While the letter from more than 100 advocates hails KOSA’s efforts to hold Big Tech accountable “after their repeated failures to protect children and teens from practices that make their platforms more harmful,” some critics, like Jason Kelley of the Electronic Frontier Foundation ( FEP), have suggested that it would “endanger the rights and safety of young people online”.
Fight for the Future director Evan Greer also Underline Kelley’s detailed review from late March and said last week that “KOSA is a bad bill and would be a disaster, especially for LGBTQ+ youth” – a concern shared by other policy pundits.
As Kelley explained:
Parental controls would indeed require a large number of online platforms to create systems allowing parents to spy on – and control – the conversations that young people may have online, and would require these systems to be activated by default. This would also likely result in additional tracking of all users.
And in order to avoid liability for causing the damages listed, almost all online platforms would hide or remove huge swaths of content. And because each of the listed areas of concern involves significant gray areas, platforms will over-censor in an attempt to avoid new liability risks.
Zamaan Qureshi, a Markey intern who also works for the Real Facebook Oversight Board, tweeted Wednesday that “there’s still a lot to do on KOSA” with Kelley’s article.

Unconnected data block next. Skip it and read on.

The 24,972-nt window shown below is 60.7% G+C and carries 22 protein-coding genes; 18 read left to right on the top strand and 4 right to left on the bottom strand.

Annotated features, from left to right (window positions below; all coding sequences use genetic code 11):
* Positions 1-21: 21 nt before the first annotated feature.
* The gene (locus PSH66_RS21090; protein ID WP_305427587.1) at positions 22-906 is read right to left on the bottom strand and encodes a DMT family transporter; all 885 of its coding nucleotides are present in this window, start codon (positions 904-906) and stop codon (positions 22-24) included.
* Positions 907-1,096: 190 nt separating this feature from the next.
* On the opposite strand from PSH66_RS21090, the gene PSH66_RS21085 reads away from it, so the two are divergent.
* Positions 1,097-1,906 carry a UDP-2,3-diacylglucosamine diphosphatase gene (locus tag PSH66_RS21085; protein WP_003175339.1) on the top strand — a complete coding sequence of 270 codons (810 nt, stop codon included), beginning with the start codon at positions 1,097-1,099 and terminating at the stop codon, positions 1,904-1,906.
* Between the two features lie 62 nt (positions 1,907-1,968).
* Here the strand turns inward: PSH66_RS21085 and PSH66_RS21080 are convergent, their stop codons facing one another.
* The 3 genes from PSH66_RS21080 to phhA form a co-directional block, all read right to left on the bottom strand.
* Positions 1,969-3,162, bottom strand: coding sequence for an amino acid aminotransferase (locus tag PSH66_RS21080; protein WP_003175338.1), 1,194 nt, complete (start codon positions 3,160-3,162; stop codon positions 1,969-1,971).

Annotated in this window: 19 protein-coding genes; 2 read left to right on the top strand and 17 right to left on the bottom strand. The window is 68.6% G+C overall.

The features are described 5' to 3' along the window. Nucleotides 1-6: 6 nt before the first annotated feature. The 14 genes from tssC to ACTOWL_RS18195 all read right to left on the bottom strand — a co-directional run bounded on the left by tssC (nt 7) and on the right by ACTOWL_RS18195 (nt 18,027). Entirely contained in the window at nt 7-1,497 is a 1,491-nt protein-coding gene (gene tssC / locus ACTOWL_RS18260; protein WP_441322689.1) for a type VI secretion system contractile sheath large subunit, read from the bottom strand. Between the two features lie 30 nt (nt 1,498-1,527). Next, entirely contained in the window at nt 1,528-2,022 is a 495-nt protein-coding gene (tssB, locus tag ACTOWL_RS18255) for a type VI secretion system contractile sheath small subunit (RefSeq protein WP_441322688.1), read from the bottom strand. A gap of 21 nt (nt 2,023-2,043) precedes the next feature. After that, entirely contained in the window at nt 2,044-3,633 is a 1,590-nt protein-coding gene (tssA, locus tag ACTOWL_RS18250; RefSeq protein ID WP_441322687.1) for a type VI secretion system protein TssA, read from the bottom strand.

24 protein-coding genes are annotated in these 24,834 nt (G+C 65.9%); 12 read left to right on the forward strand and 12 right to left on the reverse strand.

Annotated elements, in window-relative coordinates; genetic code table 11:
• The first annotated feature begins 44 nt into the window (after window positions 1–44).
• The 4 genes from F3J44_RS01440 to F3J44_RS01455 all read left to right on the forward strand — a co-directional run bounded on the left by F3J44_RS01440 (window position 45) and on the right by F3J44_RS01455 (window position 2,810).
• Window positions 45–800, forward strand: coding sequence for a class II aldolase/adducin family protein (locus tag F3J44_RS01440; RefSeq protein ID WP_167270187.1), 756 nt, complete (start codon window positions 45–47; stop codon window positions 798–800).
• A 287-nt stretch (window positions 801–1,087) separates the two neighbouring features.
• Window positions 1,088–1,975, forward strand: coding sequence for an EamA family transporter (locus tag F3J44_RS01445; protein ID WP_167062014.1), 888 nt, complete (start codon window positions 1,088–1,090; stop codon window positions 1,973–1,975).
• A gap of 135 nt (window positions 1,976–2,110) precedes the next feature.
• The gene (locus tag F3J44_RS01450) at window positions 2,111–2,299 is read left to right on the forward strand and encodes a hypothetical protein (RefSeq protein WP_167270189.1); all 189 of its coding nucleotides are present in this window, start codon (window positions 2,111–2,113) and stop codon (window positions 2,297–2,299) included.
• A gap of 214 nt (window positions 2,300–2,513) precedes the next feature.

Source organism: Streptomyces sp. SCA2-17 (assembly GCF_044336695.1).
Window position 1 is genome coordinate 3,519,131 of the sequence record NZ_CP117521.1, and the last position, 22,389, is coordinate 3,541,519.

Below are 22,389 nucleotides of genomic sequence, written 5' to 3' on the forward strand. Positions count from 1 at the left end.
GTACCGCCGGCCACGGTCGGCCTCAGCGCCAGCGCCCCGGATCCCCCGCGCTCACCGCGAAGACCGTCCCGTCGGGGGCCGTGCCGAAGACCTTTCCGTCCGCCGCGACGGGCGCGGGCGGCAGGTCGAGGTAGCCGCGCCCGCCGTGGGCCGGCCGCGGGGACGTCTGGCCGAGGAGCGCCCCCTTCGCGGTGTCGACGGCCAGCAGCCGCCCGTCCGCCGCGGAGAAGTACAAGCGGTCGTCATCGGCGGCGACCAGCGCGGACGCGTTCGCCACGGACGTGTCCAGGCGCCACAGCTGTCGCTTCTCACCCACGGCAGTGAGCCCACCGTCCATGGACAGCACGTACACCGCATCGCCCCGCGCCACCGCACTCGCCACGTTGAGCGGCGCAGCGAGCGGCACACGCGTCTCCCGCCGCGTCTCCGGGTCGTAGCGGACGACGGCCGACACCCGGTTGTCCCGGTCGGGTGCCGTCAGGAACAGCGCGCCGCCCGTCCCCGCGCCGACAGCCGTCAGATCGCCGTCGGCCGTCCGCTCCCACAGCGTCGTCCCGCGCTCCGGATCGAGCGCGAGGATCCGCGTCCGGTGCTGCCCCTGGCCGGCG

“While there are issues worth debating and ironing out, we can still recognize the historic nature of these bills,” Qureshi said. saidadding that “we wouldn’t have gotten here without the necessary disclosures and testimony” from Facebook whistleblower Frances Haugen.
In a “60 Minutes” interview in early October and testimony to Congress, Haugen described Facebook – which changed the name of its parent company to Meta a few weeks later – as a threat to children and American democracy.
Haugen told senators that “corporate leaders know how to make Facebook and Instagram safer, but won’t make the necessary changes because they’ve put their astronomical profits before people.”